Corona Humours, Part VI

Reflections on mirrors, reflections in mirrors ‘A look of glass stops you And you walk on shaken: was I the perceived?’ John Ashbery, Self-Portrait in a Convex Mirror Lockdown limps into months, and the mirrors in our home-prisons reflect much more than outside’s taunting sunlight, or the last few days’ huge moon. Every time we… Continue reading

Corona Humours – Part V

20th April, 2020 One of the hardest working words of the moment is ‘unprecedented’. The economic toll levied by Corona can certainly be seen as unprecedented. But the disease itself has had all too many predecessors. Over tragic millennia, waves of anthrax, bubonic plague, diphtheria, dysentery, malaria, measles, scarlet fever, smallpox, typhoid, typhus, whooping cough,… Continue reading

Corona Humours II

2nd April 2020 ‘He that hath ears to hear, let him hear’ Matthew, 11: 15 The lockdown and consequent grounding of aircraft, lessening of traffic, and closure of factories has made people much more conscious of the daily noises they do hear. Many of these are commonplace – cattle, trees, rain, movements in water, house… Continue reading

Corona Humours

La Peste, as seen from Lincolnshire 30th March, 2020 Excited birds, glossy rabbits, bee queens in quest of nests, marsh marigolds divulging gold, spawn bulging in ponds, clear skies and sunshine, new leaves on trees, white bloom on blackthorn, clean sands and crisp seas unfurling to illimitable distance… …and bitter winds from the east, freezing… Continue reading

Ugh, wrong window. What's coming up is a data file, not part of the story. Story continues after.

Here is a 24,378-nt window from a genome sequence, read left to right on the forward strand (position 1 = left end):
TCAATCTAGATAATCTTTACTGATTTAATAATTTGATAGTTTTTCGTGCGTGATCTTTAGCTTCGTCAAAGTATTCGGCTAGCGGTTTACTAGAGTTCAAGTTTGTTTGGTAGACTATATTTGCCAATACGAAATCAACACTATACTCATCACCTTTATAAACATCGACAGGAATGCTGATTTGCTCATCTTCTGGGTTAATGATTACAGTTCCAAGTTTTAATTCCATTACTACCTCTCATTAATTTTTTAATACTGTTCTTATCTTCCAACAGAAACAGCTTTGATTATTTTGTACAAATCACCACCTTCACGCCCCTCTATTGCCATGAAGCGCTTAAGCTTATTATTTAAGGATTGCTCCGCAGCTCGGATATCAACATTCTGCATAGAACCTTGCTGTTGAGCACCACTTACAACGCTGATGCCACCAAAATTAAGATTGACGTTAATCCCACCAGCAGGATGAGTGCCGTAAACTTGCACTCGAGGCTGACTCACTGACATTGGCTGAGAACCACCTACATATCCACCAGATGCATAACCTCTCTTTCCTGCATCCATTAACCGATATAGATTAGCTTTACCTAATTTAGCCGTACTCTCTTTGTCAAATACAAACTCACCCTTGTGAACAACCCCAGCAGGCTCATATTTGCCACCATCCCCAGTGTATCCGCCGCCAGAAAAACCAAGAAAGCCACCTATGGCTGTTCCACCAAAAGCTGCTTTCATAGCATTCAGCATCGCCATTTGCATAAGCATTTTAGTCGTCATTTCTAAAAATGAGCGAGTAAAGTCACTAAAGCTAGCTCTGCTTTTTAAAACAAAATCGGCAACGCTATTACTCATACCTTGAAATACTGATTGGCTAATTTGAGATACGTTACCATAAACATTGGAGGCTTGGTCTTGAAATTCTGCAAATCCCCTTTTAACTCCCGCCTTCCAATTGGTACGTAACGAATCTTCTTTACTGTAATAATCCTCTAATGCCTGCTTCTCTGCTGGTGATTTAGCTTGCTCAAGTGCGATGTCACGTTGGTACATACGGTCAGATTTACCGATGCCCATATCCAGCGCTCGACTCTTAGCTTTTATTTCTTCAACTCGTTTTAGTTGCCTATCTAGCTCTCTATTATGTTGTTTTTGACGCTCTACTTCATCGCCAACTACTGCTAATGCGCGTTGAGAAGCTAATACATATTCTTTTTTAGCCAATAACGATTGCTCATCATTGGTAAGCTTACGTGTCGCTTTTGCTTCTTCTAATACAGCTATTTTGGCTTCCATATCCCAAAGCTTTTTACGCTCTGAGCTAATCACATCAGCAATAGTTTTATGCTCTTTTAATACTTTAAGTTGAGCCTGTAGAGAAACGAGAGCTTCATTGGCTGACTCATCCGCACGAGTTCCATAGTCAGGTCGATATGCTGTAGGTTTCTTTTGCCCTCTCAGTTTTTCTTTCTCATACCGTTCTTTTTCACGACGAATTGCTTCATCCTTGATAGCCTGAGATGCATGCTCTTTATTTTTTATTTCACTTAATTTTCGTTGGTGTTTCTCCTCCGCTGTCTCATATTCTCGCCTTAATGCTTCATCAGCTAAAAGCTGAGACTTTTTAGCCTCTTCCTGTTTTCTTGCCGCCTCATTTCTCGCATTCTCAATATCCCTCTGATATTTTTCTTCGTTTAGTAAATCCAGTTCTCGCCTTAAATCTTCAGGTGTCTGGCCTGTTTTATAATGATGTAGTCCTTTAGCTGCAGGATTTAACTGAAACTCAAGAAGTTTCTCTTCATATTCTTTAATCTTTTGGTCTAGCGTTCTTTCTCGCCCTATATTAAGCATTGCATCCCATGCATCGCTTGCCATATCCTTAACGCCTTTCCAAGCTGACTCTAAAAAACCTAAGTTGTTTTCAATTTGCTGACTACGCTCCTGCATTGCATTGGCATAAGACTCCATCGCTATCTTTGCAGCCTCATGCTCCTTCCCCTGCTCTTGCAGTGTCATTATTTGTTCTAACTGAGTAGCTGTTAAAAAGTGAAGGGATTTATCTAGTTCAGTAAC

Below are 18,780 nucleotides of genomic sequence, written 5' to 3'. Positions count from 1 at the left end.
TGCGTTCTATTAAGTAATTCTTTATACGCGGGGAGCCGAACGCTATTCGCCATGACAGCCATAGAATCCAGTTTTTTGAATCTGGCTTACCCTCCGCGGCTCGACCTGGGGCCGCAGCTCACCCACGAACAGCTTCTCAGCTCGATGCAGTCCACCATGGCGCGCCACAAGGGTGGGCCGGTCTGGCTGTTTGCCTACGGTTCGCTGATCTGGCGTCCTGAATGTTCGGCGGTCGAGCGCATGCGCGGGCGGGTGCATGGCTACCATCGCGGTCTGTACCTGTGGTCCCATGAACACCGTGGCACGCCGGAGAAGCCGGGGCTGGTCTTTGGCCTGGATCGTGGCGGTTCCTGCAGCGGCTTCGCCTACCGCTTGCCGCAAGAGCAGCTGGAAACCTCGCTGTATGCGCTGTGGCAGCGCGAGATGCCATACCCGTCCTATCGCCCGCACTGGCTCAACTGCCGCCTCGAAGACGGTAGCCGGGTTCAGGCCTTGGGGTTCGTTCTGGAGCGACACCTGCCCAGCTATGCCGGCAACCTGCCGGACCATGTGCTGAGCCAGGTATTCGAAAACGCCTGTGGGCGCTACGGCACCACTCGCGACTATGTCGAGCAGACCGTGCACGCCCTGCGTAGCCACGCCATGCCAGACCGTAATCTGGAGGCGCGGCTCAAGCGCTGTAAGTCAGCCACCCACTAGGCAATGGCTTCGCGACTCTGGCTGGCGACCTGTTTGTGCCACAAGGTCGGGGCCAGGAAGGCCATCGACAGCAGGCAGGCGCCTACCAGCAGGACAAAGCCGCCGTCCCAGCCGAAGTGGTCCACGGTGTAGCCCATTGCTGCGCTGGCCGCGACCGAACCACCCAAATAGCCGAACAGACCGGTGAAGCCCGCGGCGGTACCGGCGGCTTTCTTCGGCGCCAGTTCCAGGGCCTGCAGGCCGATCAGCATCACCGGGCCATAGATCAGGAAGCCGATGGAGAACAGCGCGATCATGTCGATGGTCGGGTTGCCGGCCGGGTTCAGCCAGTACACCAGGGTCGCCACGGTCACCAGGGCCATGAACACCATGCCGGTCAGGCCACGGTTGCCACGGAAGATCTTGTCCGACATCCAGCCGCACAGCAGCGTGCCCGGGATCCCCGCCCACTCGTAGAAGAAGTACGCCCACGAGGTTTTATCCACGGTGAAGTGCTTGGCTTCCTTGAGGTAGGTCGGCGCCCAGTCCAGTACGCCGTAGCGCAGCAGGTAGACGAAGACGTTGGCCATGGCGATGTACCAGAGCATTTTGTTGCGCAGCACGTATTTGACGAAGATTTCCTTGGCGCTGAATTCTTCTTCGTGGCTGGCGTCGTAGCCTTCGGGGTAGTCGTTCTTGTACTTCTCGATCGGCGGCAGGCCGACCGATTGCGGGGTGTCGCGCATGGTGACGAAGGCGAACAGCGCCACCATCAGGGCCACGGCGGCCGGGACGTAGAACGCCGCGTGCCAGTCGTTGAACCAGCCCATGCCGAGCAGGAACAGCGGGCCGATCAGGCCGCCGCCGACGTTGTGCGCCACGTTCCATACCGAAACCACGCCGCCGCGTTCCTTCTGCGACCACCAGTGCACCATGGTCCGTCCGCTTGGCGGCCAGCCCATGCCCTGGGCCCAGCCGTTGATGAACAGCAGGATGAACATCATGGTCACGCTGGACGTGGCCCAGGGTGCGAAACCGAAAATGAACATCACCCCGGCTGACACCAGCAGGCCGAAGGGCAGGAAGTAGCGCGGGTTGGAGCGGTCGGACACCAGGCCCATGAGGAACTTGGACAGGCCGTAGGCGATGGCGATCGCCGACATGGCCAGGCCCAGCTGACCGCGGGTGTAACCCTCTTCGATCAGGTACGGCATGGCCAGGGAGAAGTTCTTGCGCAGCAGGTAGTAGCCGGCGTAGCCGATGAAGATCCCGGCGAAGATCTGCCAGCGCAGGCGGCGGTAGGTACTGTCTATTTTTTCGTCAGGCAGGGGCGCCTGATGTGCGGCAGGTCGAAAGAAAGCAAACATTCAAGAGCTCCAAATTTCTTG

Chronicling the Conservatives

The Conservatives – A History Robin Harris, London: Bantam Press, 2012 Robin Harris brings to his account of the Conservative Party not just impressive erudition but also many years’ inside experience of how the party operates and ‘feels’. He is a former director of the Conservative Research Department and government political adviser, and was a… Continue reading

Enoch re-examined

Enoch at 100 Edited by Greville Howard, London: Biteback, 2012 A century after his birth, the self-described ‘Tory anarchist’ John Enoch Powell is still capable of arousing devotion or detestation. After his death in 1998, a major memorial service was held in the Parliamentary church of St. Margaret’s, Westminster (beside the Abbey), attended by many… Continue reading

A postcode in play

Spitalfields: The History of a Nation in a Handful of Streets Dan Cruickshank, Random House, 2018 Every morning, I would be awakened by the cockerel across the road, and open the curtains to see an array of the east, each new sun lending brilliance and blue-hazed suggestiveness to eastern Middlesex and western Essex. Bow lay… Continue reading

New light on The Leopard

Lampedusa, Steven Price, London: Picador, 328 pages, £14.99 A review of a novel about the writing of a novel may seem too derivative – but when the novel being novelised is Giuseppe Tomasi di Lampedusa’s mordant 1958 masterpiece The Leopard much could, and should, be forgiven. Luckily, nothing needs to be forgiven in Steven Price’s… Continue reading